The formulation of robust policies for mitigation of, and adaptation to, climate change requires a quantitative understanding of how and why specific changes are unfolding in the Earth system, and what might happen in the future. A quantitative explanation of observed changes – through robust process-based detection and attribution – is also fundamental to confidence specification in climate assessments, predictions, and projections. However, the capacity to deliver these capabilities is very immature. The WCRP Lighthouse on Explaining and Predicting Earth System Change (EPESC) Lighthouse Activity will address this gap.
The overarching objective of this Lighthouse Activity is to:
Design, and take major steps toward delivery of, an integrated capability for quantitative observation, explanation, early warning, and prediction of Earth System change on global and regional scales, with a focus on multi-annual to decadal timescales.
This includes three main themes:
- Observing and modeling Earth system change
- Integrated attribution, prediction, and projection (including early warning and the potential for abrupt change)
- Assessment of current and future hazards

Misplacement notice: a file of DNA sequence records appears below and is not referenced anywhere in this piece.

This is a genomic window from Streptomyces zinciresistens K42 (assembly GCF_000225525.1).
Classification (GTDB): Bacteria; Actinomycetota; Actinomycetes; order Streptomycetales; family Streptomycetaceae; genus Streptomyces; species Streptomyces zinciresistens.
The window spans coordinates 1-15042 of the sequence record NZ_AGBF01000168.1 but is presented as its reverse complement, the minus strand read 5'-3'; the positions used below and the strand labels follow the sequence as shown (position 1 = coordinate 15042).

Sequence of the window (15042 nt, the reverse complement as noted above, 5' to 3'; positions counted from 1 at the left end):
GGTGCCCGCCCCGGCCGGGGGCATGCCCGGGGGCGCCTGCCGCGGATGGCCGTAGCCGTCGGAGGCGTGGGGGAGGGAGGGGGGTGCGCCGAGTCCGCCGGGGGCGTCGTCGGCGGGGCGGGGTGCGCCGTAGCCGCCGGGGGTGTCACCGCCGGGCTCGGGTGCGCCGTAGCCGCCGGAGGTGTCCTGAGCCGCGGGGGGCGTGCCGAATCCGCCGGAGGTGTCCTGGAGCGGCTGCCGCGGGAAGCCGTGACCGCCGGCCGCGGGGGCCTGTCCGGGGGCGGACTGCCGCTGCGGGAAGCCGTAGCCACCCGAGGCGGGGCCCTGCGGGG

This corresponds to the structure of the Lighthouse Activity:
This Lighthouse Activity proposes an ambitious plan to:
- Assess and improve persistent errors in climate models and re-analyses of historical observations.
- Build an integrated operational capability to attribute and predict multi-annual to decadal changes in the climate system and provide quantitative attribution statements to support WMO forecasts and State of the Climate reports.
- Establish a methodology for assessing the adequacy of and recommending improvements to observational networks and modeling systems to capture early indicators and the full evolution of these changes in the climate system.
- Provide quantitative assessments of current and future hazards, underpinned by robust process understanding.
- Seek to maximize the value to users of the advances achieved, e.g. through the development of an international open-access multi-model archive of seasonal-to-decadal hindcasts and forecast data, and through case studies employing co-design of decision-relevant products.
A key component of (2) will be large ensemble single forcing simulations of the historical period. These do not currently exist and will require support from funding agencies.
For more information, please see the draft Explaining and Predicting Earth System Change Science Plan (2021).